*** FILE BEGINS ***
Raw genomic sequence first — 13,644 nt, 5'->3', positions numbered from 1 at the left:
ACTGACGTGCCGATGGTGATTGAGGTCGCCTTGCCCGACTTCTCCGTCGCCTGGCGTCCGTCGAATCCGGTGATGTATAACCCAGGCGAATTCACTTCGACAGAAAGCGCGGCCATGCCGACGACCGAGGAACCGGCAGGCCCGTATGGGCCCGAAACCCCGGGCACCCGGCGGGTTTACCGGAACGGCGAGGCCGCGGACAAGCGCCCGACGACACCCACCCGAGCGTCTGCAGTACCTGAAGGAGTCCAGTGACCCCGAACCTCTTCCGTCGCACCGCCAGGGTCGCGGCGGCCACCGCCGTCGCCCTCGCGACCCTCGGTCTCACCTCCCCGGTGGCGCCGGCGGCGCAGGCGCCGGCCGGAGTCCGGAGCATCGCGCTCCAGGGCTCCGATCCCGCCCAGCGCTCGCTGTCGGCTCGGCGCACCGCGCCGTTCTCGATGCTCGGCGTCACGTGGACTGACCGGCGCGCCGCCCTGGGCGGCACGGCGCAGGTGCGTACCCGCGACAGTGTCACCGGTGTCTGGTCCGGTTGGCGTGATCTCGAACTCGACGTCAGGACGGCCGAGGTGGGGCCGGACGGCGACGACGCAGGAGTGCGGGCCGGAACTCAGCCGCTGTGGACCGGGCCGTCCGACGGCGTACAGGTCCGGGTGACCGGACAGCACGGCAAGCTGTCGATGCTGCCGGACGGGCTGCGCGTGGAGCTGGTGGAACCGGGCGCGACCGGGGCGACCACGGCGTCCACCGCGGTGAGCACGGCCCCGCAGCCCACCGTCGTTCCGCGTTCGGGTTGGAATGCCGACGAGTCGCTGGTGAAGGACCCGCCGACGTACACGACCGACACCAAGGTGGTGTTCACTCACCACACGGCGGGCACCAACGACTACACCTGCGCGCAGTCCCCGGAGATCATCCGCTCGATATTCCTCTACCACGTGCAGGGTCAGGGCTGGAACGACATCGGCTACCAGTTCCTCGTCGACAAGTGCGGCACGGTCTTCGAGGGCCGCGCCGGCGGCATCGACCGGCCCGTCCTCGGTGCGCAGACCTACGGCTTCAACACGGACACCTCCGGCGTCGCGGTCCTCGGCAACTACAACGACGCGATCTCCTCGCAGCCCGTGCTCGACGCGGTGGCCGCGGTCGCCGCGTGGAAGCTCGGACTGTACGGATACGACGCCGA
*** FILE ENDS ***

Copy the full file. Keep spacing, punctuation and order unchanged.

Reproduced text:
Raw genomic sequence first — 13,644 nt, 5'->3', positions numbered from 1 at the left:
ACTGACGTGCCGATGGTGATTGAGGTCGCCTTGCCCGACTTCTCCGTCGCCTGGCGTCCGTCGAATCCGGTGATGTATAACCCAGGCGAATTCACTTCGACAGAAAGCGCGGCCATGCCGACGACCGAGGAACCGGCAGGCCCGTATGGGCCCGAAACCCCGGGCACCCGGCGGGTTTACCGGAACGGCGAGGCCGCGGACAAGCGCCCGACGACACCCACCCGAGCGTCTGCAGTACCTGAAGGAGTCCAGTGACCCCGAACCTCTTCCGTCGCACCGCCAGGGTCGCGGCGGCCACCGCCGTCGCCCTCGCGACCCTCGGTCTCACCTCCCCGGTGGCGCCGGCGGCGCAGGCGCCGGCCGGAGTCCGGAGCATCGCGCTCCAGGGCTCCGATCCCGCCCAGCGCTCGCTGTCGGCTCGGCGCACCGCGCCGTTCTCGATGCTCGGCGTCACGTGGACTGACCGGCGCGCCGCCCTGGGCGGCACGGCGCAGGTGCGTACCCGCGACAGTGTCACCGGTGTCTGGTCCGGTTGGCGTGATCTCGAACTCGACGTCAGGACGGCCGAGGTGGGGCCGGACGGCGACGACGCAGGAGTGCGGGCCGGAACTCAGCCGCTGTGGACCGGGCCGTCCGACGGCGTACAGGTCCGGGTGACCGGACAGCACGGCAAGCTGTCGATGCTGCCGGACGGGCTGCGCGTGGAGCTGGTGGAACCGGGCGCGACCGGGGCGACCACGGCGTCCACCGCGGTGAGCACGGCCCCGCAGCCCACCGTCGTTCCGCGTTCGGGTTGGAATGCCGACGAGTCGCTGGTGAAGGACCCGCCGACGTACACGACCGACACCAAGGTGGTGTTCACTCACCACACGGCGGGCACCAACGACTACACCTGCGCGCAGTCCCCGGAGATCATCCGCTCGATATTCCTCTACCACGTGCAGGGTCAGGGCTGGAACGACATCGGCTACCAGTTCCTCGTCGACAAGTGCGGCACGGTCTTCGAGGGCCGCGCCGGCGGCATCGACCGGCCCGTCCTCGGTGCGCAGACCTACGGCTTCAACACGGACACCTCCGGCGTCGCGGTCCTCGGCAACTACAACGACGCGATCTCCTCGCAGCCCGTGCTCGACGCGGTGGCCGCGGTCGCCGCGTGGAAGCTCGGACTGTACGGATACGACGCCGA